mercoledì 21 gennaio 2009

Youth and Agriculture

In the USA they are celebrating the beginning of a new era with President Obama, who, among others, shows the peculiarity being particularly young.

On the contrary in Italy "gerontocracy" is a typical feature of our society at any level and sector: politics, economy, culture, university, etc. Unfortunately italian agriculture suffers the same problem as well.

It is true that the scarce presence of young farmers is a problem affecting the Euroepan Union as a whole: the average farmers' age in the EU-15 is about 56 years - it means an age when in other economic sectors people usually get retired. Young farmers (less than 35 years) cover a 6.4% in EU-15 showing little increases when considering data for EU-25.

Within this scenario, Italy shows difficult conditions: less than 4% among italian farmers are under 35. In Italy farmers' age is so high that (maybe just jumping an entire generation) their successors are already too old.

This situation results from multiple causes among which an excessive farm fragmentation. In Italy resources to support young farmers in their activities and stimulate the birth of new "young" farms are an urgent need. In the same time, it is important to cancel or at least reduce those fiscal privileges to false farms: effective and efficient controls are thus necessary to solve this kind of problem which acts as a real entrance barrier for young farmers.

Furthermore, in Italy we have the dramatic problem of the difficult relations between farmers and bureaucracy requiring a lot of time and money generating also mistrust towards public institutions. If someone intends to become a farmer, above all if a young man/woman, he /she has to cope with a heap of problems. Young people are bureaucracy's best victims: some researches have highlighted that they have to submit a 23 kg pile of documents: forms, invoices, authorizations, certificates, permits, licenses, etc. to be added to neverending queues, explanation requests, useless training courses (maybe useful only to the courses' organizations), technical surveys, too many days spent in the banks, in the administrative or post offices, etc. If a young farmers can resist to this, he has then to cope with the administrative problems related to farm management (further documents, licenses, forms, taxes, reports, etc.). Additional problems arise for those opting for organic agriculture where controls, authorizations, tests, forms are even more complicated.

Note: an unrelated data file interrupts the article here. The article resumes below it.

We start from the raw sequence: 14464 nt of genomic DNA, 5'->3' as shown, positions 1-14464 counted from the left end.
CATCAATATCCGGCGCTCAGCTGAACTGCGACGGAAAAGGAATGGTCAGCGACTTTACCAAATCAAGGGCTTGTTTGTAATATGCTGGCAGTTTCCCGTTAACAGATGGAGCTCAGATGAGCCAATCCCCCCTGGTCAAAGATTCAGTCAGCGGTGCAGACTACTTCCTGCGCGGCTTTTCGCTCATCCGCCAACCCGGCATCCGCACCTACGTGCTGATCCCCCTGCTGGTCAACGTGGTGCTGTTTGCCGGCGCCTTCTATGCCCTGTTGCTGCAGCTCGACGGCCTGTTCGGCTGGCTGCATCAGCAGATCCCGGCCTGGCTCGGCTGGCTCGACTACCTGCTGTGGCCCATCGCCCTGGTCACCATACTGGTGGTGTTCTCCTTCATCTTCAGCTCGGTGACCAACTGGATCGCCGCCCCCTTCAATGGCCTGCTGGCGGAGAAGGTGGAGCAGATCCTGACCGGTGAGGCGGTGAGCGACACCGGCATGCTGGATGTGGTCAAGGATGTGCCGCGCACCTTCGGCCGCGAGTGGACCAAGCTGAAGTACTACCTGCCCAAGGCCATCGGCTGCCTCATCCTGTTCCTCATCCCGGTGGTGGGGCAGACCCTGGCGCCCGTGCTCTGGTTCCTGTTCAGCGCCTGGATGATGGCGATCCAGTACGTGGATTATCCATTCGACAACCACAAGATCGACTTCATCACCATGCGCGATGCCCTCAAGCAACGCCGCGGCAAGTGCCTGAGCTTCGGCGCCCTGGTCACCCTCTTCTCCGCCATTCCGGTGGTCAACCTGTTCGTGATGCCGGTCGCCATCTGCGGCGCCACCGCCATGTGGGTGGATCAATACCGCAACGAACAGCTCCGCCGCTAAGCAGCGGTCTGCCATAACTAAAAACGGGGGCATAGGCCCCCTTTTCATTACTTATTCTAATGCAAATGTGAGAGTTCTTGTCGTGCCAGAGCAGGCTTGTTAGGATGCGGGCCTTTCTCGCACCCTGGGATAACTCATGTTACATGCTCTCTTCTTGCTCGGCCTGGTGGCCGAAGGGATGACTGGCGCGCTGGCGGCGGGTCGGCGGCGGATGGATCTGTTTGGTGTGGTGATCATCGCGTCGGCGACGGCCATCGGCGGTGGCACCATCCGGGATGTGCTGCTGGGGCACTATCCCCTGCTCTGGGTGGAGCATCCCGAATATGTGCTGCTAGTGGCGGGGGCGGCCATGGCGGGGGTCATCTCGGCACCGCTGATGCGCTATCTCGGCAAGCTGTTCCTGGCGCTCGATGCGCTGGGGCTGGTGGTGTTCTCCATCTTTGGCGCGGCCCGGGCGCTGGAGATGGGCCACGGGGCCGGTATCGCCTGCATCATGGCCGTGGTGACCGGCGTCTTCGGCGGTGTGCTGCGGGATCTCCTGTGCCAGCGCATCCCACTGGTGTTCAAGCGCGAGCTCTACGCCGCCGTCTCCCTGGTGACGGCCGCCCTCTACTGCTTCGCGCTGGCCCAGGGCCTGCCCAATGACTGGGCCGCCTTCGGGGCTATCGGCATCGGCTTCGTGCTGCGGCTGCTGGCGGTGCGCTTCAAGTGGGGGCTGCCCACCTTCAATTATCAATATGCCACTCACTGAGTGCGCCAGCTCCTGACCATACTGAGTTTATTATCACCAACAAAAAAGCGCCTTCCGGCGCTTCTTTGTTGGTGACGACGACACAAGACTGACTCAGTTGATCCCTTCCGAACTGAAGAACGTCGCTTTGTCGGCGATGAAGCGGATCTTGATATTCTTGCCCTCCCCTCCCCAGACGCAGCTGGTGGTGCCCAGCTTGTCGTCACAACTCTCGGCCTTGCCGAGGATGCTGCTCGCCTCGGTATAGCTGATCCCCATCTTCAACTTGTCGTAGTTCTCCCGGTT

The consequences of the lack of young farmers in italian agriculture may involve different levels: young farmers are naturally more inclined to innovation (it is extremely difficult to talk about techological innovation to a 80 years old farmer, believe me!). Furthermore, if lacking a generation change, a progressive abandoning of land will be an unavoidable process with relavant economic, social and environmental effects for many rural areas in Italy.

At present an Observatory for Young Farmers is available in Italy (in italian language only) contacting the following link.

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